Exum has moved around Virgina Tech's defense from rover to safety to cornerback. As a cornerback, which he played last season, Exum stood out. He picked off five passes and obviously has a size advantage over many receivers. Exum would be higher on this list had he not torn his ACL and meniscus in January. He's already been ruled out for the Alabama season opener and you have to wonder if he'll be 100 percent during the season.
16. Bryn Renner | 6'3, 226 pounds | Quarterback | North Carolina
Few quarterbacks finished the 2012 better than Renner. Against NC State, Georgia Tech, Virginia and Maryland, Renner had 1,328 yards passing, completing 70 percent of his throws for 11 touchdowns and just two interceptions. Renner is a gutty quarterback who will stick in the pocket and doesn't mind taking a hit. He reads the defense fairly well, but doesn't have the kind of physical tools that will blow you away.
17. Lamarcus Joyner | 5'8, 190 pounds | Cornerback | Florida State
This season Joyner is finally switching over from safety to corner. With his physical playing style and range in the secondary, Joyner could be a star on a team that predominantly runs zone coverage. You'll be hard-pressed to find a player that can get up to top speed faster than Joyner. Joyner also adds value as a kick returner.
18. Tre Boston | 6'1, 205 pounds | Safety | North Carolina
In each of his three seasons at North Carolina thus far, Boston has gotten better. What makes him so good as a prospect is that he looks to have a high ceiling. He's a physical and active safety capable of playing the run and the pass. He was North Carolina's leading tackler a season ago with 80 tackles and has eight career interceptions. At a time when NFL teams are looking for safeties who can play receivers in man coverage, a player like Boston will be in demand.
19. Morgan Moses | 6'6, 335 pounds | Offensive tackle | Virginia
After starting three seasons at right tackle, Moses is shifting to the left to replace Oday Aboushi. At times last season, Moses was the considerably better prospect. Moses suprisingly can get out on the move and can be dangerous run blocking on the move. Because of that, and his nature size at 335 pounds, he will get some looks at guard in the NFL. In pass blocking, he's a little heavy footed but can use his power to dominate.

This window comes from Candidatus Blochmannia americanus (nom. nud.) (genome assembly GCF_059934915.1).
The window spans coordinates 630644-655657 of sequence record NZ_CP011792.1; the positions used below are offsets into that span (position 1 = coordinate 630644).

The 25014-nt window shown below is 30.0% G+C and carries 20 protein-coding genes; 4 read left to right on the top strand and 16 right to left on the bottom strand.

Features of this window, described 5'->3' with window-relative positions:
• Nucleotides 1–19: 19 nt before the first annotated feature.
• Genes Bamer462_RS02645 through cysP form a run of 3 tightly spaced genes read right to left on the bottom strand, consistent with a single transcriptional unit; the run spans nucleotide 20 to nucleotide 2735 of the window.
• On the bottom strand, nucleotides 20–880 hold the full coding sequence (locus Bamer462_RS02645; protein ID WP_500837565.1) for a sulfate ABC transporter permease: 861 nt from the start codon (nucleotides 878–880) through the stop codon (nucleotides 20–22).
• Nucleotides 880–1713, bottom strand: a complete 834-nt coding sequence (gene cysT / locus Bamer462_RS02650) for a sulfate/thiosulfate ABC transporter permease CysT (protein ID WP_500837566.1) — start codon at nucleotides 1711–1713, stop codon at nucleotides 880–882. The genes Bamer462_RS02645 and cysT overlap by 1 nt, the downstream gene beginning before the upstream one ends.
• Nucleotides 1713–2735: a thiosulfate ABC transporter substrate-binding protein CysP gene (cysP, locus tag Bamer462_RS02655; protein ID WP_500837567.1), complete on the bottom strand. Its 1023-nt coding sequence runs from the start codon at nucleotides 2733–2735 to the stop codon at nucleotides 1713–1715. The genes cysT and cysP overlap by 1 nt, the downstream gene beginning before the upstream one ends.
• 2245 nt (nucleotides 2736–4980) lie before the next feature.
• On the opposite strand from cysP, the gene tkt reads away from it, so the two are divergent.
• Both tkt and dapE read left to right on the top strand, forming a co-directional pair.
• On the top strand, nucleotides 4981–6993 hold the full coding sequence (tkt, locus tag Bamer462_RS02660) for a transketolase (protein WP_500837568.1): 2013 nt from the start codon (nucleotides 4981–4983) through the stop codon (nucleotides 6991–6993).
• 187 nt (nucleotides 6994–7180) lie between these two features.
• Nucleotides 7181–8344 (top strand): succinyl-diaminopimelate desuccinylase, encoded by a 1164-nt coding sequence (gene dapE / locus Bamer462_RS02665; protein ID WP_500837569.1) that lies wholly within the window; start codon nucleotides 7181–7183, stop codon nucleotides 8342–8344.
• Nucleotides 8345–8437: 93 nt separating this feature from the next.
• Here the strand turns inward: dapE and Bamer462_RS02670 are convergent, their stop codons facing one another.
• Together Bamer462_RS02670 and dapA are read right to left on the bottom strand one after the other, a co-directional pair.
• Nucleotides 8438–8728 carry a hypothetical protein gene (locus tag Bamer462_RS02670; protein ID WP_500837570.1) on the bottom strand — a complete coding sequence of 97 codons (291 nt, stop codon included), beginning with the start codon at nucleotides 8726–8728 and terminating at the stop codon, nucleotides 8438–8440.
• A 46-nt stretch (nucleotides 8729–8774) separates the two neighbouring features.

20. Rob Crisp | 6'7, 298 pounds | Offensive tackle | North Carolina State
There was some expectation that Crisp was going to have a break out junior season in 2012. A blue chip recruit, that never happened because of injury. That's been the story for the majority of Crisp's career at NC State. He showed signs as a sophomore of being a legit NFL prospect by not allowing a sack starting at right tackle all season. But he missed the first four games of last season and didn't look healthy all year. Now on the left side, Crisp could be another one of those tackle prospects that steadily rises up draft boards as the season wears on.
21. Alex Amidon | 6'0, 182 pounds | Wide receiver | Boston College
If an NFL team is looking for a steady late-round wide receiver willing to go over the middle, Amidon will be an intriguing option. He's willing to get physical despite his size and will put his body on the line to make tough catches. Amidon put together a good 2012 season with 78 receptiosn for 1,210 yards and seven scores. Another season like that and he should lock up an all-star game bid.
22. Darryl Cato-Bishop | 6'3, 266 pounds | Defensive end | North Carolina State
Cato-Bishop may not be a top-level pass rusher (he had 5.5 sacks last season), but he's a strong player. He's a classic right end in a 4-3 scheme because he can get up the field enough and can hold his own against the run. Cato-Bishop also has some experience playing defensive tackle.
23. Isaiah Johnson | 6'2, 208 pounds | Safety | Georgia Tech